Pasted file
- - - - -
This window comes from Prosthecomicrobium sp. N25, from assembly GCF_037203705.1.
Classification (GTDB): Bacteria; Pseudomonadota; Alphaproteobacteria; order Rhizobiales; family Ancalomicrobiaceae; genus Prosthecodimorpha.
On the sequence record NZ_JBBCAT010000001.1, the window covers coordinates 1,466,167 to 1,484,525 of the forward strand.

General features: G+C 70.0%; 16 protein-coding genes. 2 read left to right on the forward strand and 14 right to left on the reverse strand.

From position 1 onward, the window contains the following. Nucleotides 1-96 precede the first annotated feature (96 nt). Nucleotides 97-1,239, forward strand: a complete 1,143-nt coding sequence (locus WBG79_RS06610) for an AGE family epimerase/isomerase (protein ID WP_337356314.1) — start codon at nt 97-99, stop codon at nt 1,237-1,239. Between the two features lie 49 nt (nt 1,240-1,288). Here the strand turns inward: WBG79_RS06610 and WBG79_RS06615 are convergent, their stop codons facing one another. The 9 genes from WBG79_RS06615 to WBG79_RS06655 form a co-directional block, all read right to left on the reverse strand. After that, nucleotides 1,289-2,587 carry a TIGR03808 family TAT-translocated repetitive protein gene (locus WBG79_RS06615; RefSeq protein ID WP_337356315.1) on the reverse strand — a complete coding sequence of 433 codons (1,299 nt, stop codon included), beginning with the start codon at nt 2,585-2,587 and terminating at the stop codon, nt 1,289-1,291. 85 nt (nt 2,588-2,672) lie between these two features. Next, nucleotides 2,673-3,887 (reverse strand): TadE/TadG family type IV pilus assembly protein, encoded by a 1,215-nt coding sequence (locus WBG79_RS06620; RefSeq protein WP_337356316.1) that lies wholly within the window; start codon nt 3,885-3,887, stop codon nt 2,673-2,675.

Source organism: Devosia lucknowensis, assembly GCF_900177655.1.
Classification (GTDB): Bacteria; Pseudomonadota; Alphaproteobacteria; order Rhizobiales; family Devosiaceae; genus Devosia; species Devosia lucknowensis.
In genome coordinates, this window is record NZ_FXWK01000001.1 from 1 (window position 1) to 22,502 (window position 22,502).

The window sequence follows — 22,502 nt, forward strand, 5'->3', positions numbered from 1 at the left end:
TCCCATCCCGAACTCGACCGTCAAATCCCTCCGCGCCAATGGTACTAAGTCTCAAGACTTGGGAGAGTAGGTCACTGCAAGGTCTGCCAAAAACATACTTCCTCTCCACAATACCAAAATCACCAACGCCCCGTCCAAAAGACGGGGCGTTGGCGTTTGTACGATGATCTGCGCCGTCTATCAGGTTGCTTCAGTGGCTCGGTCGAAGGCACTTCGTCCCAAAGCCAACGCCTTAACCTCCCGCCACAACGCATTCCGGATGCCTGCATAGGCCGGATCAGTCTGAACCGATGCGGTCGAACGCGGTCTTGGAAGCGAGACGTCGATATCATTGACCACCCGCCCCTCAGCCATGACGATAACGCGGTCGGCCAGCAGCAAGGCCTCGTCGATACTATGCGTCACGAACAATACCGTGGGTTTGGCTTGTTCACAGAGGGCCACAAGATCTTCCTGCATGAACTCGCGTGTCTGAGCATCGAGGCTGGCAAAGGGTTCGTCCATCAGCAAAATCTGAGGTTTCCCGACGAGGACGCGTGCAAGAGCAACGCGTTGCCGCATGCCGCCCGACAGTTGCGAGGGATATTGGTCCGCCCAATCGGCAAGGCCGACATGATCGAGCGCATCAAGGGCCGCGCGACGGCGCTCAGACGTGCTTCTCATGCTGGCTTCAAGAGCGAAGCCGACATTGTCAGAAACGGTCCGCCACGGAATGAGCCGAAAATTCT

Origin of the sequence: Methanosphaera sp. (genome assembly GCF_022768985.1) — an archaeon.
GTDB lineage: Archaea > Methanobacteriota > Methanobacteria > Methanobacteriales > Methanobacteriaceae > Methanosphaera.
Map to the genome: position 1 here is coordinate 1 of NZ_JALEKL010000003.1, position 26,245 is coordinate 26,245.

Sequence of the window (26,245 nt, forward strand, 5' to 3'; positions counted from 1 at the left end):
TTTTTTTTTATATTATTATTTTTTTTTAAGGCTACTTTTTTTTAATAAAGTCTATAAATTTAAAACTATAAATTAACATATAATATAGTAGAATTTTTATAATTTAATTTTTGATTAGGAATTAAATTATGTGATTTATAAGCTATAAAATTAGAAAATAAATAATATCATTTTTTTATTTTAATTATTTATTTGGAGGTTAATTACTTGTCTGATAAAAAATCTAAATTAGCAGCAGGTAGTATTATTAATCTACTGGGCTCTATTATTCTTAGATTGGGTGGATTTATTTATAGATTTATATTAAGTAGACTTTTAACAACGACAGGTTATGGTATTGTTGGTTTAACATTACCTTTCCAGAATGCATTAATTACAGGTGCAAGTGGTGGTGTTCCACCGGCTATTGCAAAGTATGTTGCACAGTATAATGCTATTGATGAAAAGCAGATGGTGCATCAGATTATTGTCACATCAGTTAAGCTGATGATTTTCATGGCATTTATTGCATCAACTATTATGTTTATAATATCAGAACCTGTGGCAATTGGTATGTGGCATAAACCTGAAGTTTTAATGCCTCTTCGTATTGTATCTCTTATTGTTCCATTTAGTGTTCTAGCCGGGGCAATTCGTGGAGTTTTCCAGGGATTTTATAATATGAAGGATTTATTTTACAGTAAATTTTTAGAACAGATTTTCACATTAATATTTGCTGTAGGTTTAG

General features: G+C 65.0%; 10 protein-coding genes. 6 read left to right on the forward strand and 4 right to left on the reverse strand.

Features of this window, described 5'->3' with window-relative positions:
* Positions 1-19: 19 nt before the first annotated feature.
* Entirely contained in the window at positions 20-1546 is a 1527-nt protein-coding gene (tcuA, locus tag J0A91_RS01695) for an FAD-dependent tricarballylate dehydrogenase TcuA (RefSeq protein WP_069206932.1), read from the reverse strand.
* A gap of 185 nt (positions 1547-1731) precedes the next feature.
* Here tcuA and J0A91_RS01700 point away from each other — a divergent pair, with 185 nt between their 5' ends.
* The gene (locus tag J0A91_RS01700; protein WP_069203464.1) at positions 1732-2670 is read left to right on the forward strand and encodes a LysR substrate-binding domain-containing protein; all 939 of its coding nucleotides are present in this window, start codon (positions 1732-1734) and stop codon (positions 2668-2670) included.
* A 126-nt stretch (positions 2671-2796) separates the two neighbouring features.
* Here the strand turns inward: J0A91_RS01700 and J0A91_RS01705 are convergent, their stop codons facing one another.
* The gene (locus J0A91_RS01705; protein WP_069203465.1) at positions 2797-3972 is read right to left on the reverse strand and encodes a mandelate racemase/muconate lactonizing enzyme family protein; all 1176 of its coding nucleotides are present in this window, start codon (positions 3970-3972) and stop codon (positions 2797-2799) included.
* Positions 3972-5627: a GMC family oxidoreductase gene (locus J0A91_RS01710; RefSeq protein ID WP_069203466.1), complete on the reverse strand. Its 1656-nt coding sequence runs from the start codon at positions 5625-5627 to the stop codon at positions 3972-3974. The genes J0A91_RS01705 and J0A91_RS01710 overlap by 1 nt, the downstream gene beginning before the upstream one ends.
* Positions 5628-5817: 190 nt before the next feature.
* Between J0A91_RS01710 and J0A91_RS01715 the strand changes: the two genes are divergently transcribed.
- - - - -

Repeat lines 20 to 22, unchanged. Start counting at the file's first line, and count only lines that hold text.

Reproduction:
* A gap of 185 nt (positions 1547-1731) precedes the next feature.
* Here tcuA and J0A91_RS01700 point away from each other — a divergent pair, with 185 nt between their 5' ends.
* The gene (locus tag J0A91_RS01700; protein WP_069203464.1) at positions 1732-2670 is read left to right on the forward strand and encodes a LysR substrate-binding domain-containing protein; all 939 of its coding nucleotides are present in this window, start codon (positions 1732-1734) and stop codon (positions 2668-2670) included.